Why are SSPX Masses valid, but not marriages or absolutions?

By Father John Zuhlsdorf

(WDTPRS)  ....The priests of the SSPX are validly ordained.  They celebrate Mass illicitly but validly.  In normal situations they do not validly absolve, because they lack faculties to absolve (because faculties are necessary – in addition to valid ordination – to absolve validly).  They cannot act as proper witnesses to marriages, because they are not recognized as such by the Church.  A proper witness is require by the Church for the form of marriage.

How to sort this out?  Let’s try it this way.

Not all sacraments are juridic acts, and not all juridic acts are sacraments but, as in the classic Venn Diagram, some sacraments are juridic acts.

A juridic act (canons 124-128) is a human act by which a person, capable in law, observing the requisite formalities, manifests his intention to bring about a certain juridic effect.

For example, baptism is both a juridic act, and a sacrament. A juridic effect is intended (incorporation into the Church).  Formalities are observed. The person, capable in law, manifests his intention to baptize (he uses the proper matter and form). The Church, in her clemency and her desire that no one be denied baptism, extends jurisdiction to confer baptism to “any person who has the requisite intention” (can. 861§2). So, while bishops, priests, and deacons are the ordinary ministers of baptism, anyone – even an unbaptized person – is capable in law of baptizing validly.

Confirmation, Marriage, Penance, and Holy Orders are the other sacraments which are simultaneously juridic acts. Reception of these sacraments changes a person’s juridic status in the Church.  The Church is more restrictive about who can administer these four sacraments. Anointing of the Sick and Holy Communion/Eucharist are not juridic acts. Reception of these sacraments does not change a person’s juridic status in the Church.

Absolution of sins after Confession is a juridic act. The priest, the confessor, acts in persona Christi and judges the penitent.  Remember that the confessional has the aspect of a tribunal.  The confessor/judge absolves and lifts the sin from the penitent.  Confessors also at times lift censures.  As a juridic act, it can only be done by someone capable in law. The Church has restricted this, not because the Church wants to make penance less available to people, but rather in order to ensure that the faithful are getting the best possible pastoral care and that they remain within the fold of the Church. Thus, the Church gives faculties, permission, jurisdiction, to act in this way, to use his priestly abilities in a performing a sacramental act which is also a juridical act.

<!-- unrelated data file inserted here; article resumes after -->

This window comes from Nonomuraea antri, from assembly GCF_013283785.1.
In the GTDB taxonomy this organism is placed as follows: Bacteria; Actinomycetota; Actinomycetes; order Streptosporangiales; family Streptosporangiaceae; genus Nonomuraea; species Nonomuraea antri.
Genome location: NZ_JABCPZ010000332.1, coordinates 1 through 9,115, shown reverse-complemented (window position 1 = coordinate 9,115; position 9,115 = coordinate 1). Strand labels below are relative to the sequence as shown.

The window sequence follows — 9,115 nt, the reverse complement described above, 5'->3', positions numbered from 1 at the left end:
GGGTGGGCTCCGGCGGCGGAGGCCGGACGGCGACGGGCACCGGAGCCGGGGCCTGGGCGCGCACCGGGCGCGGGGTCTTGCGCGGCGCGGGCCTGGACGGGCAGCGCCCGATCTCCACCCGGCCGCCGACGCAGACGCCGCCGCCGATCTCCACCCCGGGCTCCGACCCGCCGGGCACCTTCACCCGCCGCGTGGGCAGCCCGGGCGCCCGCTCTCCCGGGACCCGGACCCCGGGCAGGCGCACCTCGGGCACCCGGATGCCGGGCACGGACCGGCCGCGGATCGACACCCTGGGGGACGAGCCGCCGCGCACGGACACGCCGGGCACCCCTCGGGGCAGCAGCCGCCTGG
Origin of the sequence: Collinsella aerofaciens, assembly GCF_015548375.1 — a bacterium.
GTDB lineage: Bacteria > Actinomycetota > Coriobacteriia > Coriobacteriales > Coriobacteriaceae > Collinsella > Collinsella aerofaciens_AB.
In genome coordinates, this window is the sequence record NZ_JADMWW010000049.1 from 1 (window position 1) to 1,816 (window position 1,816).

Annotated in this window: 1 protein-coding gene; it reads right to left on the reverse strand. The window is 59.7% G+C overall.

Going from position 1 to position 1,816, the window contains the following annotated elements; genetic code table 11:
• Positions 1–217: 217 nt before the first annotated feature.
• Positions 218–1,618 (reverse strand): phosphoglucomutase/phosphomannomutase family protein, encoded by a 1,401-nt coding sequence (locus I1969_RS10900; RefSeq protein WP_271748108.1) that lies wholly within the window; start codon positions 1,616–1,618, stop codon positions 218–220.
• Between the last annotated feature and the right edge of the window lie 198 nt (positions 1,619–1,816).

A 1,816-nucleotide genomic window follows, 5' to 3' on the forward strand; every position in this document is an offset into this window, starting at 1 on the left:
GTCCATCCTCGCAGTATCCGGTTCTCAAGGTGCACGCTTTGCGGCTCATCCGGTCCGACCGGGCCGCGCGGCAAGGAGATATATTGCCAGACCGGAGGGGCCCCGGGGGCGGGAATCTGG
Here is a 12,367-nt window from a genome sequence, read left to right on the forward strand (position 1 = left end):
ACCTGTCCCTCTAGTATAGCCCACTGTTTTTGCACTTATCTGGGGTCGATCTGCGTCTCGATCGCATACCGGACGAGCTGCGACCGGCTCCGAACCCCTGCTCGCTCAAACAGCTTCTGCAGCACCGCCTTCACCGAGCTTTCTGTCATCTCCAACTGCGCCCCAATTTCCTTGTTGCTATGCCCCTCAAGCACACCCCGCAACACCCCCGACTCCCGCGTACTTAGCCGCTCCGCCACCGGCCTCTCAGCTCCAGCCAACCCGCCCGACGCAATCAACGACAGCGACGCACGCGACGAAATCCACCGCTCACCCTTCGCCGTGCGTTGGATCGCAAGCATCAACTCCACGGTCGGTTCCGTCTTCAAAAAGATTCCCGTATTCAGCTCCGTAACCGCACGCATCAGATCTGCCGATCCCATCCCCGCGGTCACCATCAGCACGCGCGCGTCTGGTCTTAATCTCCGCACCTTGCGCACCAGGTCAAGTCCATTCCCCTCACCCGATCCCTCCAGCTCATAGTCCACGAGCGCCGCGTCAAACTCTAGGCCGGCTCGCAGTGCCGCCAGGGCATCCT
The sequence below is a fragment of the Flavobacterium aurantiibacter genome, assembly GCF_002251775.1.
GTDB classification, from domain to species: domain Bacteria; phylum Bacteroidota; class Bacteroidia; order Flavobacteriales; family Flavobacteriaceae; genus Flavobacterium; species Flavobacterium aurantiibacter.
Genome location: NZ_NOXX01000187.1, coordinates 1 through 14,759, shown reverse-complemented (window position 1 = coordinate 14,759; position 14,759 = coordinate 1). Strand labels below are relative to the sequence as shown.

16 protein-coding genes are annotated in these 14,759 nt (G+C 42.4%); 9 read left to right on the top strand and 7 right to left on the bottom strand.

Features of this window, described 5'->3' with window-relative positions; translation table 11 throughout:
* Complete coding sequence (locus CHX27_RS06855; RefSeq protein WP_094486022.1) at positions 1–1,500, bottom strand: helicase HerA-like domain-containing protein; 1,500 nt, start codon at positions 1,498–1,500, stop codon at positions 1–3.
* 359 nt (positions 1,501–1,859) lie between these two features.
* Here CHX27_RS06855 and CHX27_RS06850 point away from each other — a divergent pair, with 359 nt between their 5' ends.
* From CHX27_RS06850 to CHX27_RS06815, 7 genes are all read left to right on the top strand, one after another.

With marriage, there’s an added wrinkle. The ministers of the sacrament of marriage are the parties who get married. The spouses are the ministers of the sacrament of matrimony. Therefore, for a valid marriage to be effected, they are required to be “capable in law”. For example, a couple of thirteen year-olds are not capable of marriage. Someone already married is not capable of marriage. Other capabilities are more relational.  For example, Sempronius may be capable of marriage, but he is not capable of marrying his sister, Caia.  Neither is Sempronius capable of marrying Titus). For Catholics, an additional burden must be met. For a Catholic to marry validly, he or she must marry before an authorized witness, usually a bishop, priest, or deacon.

The priest or deacon or bishop who officiates at a Catholic wedding is there, necessarily, as the Church’s official witness to ensure that the proper form is followed, etc.  The Church tightly restricts the ability of clergy to officiate at weddings. Priests who have the ordinary faculty, the jurisdiction, the permission from the Church, to witness marriages, are limited to doing so within the territory of the parish where they are the pastor, the parish priest. If they go outside their territory, they need the express permission of the pastor in whose territory they are witnessing a marriage. If they don’t have that permission, the marriage would be invalid because it would lack one of the essential requirements for marriage. The pastor of the parish (or the bishop, the vicar general, or an episcopal vicar with jurisdiction in the area) can delegate to another priest the jurisdiction, the faculty, to witness the marriage. He should do so in writing. If the delegation cannot be proven, the marriage might well be invalid!... (continued)